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Subsidiary protection status must be revoked if granted in error


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The Court of Justice of the European Union has confirmed that subsidiary protection status must be revoked by member states if they discover that it has been granted in error, even if the applicant did nothing to mislead the authorities. Case C‑720/17 Bilali v Bundesamt für Fremdenwesen und Asylis is about the interpretation of Article 19(1) of the 2011 Qualification Directive, which the UK did not participate in, but the provision is materially identical to the 2004 Qualification Directive which the UK is bound by. 

Mr Bilali had claimed to be stateless but was found to be Algerian by a court. He was granted subsidiary protection status on the basis that he would suffer inhuman and degrading treatment if returned, due to the general conditions prevailing in Algeria. When the authorities decided that he was in fact a Moroccan national they sought to revoke his subsidiary protection status.

The court went further and ruled that member states are required to withdraw subsidiary protection status if it was granted in error:

Article 19(1) of Directive 2011/95/EU… read in conjunction with Article 16 thereof, must be interpreted as meaning that a Member State must revoke subsidiary protection status if it granted that status when the conditions for granting it were not met, in reliance on facts which have subsequently been revealed to be incorrect, and notwithstanding the fact that the person concerned cannot be accused of having misled the Member State on that occasion.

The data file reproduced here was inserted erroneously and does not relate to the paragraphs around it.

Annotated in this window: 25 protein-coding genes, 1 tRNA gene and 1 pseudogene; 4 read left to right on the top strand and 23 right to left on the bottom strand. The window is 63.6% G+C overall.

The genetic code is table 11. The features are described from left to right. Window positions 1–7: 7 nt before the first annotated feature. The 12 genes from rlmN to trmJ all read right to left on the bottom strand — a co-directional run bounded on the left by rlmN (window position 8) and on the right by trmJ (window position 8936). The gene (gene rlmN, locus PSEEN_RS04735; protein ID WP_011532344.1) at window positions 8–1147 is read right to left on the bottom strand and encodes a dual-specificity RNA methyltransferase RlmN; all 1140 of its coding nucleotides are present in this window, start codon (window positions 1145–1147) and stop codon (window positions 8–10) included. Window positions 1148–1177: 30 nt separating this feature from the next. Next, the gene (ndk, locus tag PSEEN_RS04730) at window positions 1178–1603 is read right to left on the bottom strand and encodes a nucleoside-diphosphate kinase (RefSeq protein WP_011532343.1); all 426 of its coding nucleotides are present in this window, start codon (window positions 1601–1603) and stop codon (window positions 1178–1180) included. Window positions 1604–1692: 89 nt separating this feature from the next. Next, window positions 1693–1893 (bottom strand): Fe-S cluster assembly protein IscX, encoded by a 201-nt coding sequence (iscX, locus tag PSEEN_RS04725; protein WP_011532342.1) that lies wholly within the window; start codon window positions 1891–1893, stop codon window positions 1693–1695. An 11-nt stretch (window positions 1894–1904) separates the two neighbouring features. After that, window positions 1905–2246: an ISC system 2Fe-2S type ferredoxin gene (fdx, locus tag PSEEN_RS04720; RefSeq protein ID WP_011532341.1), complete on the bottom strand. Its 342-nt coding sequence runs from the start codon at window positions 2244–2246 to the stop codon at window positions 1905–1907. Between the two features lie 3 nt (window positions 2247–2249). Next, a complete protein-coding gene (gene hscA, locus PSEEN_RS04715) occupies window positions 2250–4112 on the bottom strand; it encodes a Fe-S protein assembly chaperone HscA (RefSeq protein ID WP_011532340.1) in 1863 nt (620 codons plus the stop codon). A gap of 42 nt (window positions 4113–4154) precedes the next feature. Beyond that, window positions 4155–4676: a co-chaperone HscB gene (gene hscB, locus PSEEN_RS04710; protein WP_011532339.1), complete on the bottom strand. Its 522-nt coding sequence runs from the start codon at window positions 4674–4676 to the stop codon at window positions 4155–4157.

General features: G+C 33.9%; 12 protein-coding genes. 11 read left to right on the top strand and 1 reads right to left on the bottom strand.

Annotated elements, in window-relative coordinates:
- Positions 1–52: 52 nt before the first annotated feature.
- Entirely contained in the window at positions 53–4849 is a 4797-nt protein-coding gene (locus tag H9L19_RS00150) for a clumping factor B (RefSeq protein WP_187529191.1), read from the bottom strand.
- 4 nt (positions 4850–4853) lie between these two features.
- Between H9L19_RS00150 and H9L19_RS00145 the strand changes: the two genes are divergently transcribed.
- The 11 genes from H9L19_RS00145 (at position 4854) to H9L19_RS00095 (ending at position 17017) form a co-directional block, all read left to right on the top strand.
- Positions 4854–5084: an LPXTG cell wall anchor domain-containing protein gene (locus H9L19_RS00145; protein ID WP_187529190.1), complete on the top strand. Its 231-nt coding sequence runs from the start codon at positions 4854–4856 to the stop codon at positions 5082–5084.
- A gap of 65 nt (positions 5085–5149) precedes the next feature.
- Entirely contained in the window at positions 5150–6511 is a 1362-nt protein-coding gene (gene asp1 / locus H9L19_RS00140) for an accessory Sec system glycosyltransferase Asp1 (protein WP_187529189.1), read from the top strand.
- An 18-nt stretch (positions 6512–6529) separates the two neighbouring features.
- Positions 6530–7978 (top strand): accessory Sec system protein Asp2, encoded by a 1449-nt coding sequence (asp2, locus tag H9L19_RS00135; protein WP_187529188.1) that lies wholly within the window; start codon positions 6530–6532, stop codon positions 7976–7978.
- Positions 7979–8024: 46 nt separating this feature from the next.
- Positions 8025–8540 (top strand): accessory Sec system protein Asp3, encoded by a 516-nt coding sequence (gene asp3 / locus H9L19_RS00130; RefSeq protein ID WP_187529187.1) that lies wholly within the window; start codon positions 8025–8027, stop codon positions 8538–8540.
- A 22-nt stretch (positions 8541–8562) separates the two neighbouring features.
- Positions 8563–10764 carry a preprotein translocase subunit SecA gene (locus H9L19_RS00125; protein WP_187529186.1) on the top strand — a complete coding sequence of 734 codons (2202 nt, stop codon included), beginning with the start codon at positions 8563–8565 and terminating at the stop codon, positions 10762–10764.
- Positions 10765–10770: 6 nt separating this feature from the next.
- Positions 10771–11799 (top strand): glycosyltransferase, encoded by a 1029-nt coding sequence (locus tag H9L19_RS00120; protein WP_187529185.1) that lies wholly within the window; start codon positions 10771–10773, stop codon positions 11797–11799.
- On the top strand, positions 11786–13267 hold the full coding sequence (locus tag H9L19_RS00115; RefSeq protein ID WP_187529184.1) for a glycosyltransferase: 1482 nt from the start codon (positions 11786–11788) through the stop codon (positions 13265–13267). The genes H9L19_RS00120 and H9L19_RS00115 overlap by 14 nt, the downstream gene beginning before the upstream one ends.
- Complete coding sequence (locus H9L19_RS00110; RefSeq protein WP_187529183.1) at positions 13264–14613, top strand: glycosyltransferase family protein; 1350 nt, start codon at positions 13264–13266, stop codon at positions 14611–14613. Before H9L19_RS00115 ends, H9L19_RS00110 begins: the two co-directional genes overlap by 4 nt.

The CJEU reached this decision by contrasting mandatory revocation of subsidiary protection status with discretionary exclusion from the Qualification Directive on the grounds of serious criminality. The court noted that although revocation is mandatory, member states retain a discretion not to revoke the residency status which was granted because of the grant of subsidiary protection status. It also hinted that revoking residence rights following the revocation of subsidiary protection status in such circumstances might breach Article 8 of the European Convention on Human Rights.

Making it mandatory to revoke subsidiary protection status granted in error is odd at first glance. But the decision says that it is in accordance with the general position in international refugee law that refugee status is declaratory, and the UN refugee agency’s view that refugee status granted in error should be annulled. The idea is that states do not have the power to create refugee status, but instead provide formal recognition of an individual’s refugee status.

The court’s interpretation of Article 19(1) is a reasonable one, but its hope that member states will apply common sense and maintain the residence rights of individuals who have had their subsidiary protection status revoked is probably misplaced.

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Alex Schymyck

Alex is a barrister at Garden Court Chambers